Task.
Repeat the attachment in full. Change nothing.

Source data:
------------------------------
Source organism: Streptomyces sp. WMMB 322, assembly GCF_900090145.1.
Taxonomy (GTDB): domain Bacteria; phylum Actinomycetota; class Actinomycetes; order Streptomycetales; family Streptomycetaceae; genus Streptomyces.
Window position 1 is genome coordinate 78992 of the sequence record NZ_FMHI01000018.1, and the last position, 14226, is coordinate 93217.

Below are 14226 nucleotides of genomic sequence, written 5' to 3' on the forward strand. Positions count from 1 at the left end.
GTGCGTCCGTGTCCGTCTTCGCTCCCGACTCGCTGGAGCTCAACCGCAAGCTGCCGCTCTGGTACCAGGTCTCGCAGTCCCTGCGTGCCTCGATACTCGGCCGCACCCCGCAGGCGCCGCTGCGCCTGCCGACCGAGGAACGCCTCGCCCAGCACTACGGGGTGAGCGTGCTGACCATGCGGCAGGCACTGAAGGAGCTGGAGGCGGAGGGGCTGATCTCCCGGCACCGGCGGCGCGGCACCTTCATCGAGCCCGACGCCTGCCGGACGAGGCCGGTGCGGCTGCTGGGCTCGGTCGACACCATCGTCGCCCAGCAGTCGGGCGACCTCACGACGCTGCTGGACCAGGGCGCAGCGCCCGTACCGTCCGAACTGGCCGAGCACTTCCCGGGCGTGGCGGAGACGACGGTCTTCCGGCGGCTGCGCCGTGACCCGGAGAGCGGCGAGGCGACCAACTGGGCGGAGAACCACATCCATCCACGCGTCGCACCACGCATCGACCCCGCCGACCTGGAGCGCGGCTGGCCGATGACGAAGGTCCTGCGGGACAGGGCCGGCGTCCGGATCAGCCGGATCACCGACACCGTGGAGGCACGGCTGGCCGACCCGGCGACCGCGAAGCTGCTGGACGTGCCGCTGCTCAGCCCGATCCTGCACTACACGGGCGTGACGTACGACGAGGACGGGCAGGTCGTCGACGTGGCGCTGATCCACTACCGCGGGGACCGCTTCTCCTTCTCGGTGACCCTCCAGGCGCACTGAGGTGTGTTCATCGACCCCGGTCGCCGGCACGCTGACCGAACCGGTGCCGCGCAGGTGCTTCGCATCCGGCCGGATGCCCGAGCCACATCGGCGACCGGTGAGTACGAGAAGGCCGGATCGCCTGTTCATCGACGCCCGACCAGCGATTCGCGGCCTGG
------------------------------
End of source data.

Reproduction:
Source organism: Streptomyces sp. WMMB 322, assembly GCF_900090145.1.
Taxonomy (GTDB): domain Bacteria; phylum Actinomycetota; class Actinomycetes; order Streptomycetales; family Streptomycetaceae; genus Streptomyces.
Window position 1 is genome coordinate 78992 of the sequence record NZ_FMHI01000018.1, and the last position, 14226, is coordinate 93217.

Below are 14226 nucleotides of genomic sequence, written 5' to 3' on the forward strand. Positions count from 1 at the left end.
GTGCGTCCGTGTCCGTCTTCGCTCCCGACTCGCTGGAGCTCAACCGCAAGCTGCCGCTCTGGTACCAGGTCTCGCAGTCCCTGCGTGCCTCGATACTCGGCCGCACCCCGCAGGCGCCGCTGCGCCTGCCGACCGAGGAACGCCTCGCCCAGCACTACGGGGTGAGCGTGCTGACCATGCGGCAGGCACTGAAGGAGCTGGAGGCGGAGGGGCTGATCTCCCGGCACCGGCGGCGCGGCACCTTCATCGAGCCCGACGCCTGCCGGACGAGGCCGGTGCGGCTGCTGGGCTCGGTCGACACCATCGTCGCCCAGCAGTCGGGCGACCTCACGACGCTGCTGGACCAGGGCGCAGCGCCCGTACCGTCCGAACTGGCCGAGCACTTCCCGGGCGTGGCGGAGACGACGGTCTTCCGGCGGCTGCGCCGTGACCCGGAGAGCGGCGAGGCGACCAACTGGGCGGAGAACCACATCCATCCACGCGTCGCACCACGCATCGACCCCGCCGACCTGGAGCGCGGCTGGCCGATGACGAAGGTCCTGCGGGACAGGGCCGGCGTCCGGATCAGCCGGATCACCGACACCGTGGAGGCACGGCTGGCCGACCCGGCGACCGCGAAGCTGCTGGACGTGCCGCTGCTCAGCCCGATCCTGCACTACACGGGCGTGACGTACGACGAGGACGGGCAGGTCGTCGACGTGGCGCTGATCCACTACCGCGGGGACCGCTTCTCCTTCTCGGTGACCCTCCAGGCGCACTGAGGTGTGTTCATCGACCCCGGTCGCCGGCACGCTGACCGAACCGGTGCCGCGCAGGTGCTTCGCATCCGGCCGGATGCCCGAGCCACATCGGCGACCGGTGAGTACGAGAAGGCCGGATCGCCTGTTCATCGACGCCCGACCAGCGATTCGCGGCCTGG